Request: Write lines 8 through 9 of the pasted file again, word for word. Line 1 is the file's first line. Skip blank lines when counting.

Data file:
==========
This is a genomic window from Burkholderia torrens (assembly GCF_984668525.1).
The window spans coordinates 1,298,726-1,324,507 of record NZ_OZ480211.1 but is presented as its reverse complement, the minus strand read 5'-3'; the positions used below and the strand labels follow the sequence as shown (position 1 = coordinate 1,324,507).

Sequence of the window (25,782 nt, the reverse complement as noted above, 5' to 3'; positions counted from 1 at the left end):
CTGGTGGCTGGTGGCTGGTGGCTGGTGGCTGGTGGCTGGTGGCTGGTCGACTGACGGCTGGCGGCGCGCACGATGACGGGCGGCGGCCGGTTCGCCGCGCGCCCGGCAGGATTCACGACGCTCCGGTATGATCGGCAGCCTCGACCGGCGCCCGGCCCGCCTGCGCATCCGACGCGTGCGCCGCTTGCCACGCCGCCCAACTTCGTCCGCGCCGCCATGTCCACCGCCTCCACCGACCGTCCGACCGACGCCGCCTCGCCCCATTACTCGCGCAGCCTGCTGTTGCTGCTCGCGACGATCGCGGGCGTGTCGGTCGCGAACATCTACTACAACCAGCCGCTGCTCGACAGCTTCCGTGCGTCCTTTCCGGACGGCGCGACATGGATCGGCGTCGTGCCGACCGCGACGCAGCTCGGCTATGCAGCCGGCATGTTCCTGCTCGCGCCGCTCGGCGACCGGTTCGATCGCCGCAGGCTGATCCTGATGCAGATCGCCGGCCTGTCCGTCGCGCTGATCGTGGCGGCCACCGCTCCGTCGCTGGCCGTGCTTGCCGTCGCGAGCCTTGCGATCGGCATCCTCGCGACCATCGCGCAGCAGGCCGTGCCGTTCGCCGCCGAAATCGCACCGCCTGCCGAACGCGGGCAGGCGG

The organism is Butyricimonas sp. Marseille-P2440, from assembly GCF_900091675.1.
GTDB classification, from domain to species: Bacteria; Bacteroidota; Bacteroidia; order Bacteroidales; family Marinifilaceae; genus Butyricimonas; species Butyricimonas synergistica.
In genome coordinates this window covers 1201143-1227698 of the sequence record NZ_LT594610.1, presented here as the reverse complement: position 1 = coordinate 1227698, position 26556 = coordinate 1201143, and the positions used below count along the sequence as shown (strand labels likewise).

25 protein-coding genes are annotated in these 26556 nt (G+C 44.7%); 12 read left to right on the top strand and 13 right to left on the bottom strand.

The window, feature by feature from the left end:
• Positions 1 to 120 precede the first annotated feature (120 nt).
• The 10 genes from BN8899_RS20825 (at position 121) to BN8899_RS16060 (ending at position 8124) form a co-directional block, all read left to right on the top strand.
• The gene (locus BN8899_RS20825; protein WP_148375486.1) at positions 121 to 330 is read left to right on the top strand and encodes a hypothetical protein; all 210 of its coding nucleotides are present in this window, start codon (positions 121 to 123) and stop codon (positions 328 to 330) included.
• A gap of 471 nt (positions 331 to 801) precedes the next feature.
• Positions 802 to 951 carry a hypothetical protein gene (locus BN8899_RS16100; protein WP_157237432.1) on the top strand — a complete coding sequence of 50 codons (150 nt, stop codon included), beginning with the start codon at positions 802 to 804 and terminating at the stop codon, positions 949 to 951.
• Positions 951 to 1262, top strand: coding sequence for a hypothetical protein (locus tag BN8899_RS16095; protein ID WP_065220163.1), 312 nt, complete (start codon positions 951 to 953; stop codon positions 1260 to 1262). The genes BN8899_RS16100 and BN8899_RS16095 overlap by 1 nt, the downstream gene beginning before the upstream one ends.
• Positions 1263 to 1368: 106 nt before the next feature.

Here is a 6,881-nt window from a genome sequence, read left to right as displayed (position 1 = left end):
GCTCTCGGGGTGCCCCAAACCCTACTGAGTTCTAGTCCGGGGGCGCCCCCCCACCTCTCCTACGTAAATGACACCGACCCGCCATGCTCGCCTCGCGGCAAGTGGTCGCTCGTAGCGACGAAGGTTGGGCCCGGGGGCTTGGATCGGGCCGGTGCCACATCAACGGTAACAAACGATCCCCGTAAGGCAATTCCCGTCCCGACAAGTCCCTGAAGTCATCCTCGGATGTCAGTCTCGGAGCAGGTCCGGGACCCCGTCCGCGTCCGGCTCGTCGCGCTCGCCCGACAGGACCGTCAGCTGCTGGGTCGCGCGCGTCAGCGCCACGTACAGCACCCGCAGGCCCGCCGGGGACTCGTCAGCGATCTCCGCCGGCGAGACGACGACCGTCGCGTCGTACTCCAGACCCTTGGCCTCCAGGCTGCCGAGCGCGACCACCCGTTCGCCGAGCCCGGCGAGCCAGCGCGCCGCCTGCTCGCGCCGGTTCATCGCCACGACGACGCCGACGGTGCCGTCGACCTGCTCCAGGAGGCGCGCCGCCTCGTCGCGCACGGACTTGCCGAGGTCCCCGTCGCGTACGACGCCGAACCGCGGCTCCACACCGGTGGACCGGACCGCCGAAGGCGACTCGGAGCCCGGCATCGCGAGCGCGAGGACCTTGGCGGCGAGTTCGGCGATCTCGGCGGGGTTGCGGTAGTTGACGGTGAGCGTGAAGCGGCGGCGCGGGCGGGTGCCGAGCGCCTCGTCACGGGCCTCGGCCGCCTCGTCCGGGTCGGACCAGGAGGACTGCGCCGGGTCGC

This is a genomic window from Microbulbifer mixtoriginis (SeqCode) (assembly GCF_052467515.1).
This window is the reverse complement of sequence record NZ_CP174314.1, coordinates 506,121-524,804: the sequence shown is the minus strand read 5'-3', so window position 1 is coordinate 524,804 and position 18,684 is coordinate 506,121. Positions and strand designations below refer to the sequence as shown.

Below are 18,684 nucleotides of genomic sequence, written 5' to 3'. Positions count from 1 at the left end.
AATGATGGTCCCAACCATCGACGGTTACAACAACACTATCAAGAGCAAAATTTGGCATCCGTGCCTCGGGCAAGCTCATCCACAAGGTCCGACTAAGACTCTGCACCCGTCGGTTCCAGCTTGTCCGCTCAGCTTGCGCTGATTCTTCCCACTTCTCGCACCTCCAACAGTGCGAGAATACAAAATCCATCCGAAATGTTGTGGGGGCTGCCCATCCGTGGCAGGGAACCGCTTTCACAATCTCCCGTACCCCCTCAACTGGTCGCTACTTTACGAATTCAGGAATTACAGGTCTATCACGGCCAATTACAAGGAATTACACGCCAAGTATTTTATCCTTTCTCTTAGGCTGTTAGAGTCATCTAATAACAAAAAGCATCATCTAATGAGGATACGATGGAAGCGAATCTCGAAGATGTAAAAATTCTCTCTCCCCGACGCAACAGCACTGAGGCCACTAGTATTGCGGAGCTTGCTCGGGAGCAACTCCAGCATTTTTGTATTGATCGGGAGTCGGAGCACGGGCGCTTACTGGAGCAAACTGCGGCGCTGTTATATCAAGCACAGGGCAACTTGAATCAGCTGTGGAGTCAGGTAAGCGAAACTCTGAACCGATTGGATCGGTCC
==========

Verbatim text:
25 protein-coding genes are annotated in these 26556 nt (G+C 44.7%); 12 read left to right on the top strand and 13 right to left on the bottom strand.

The window, feature by feature from the left end: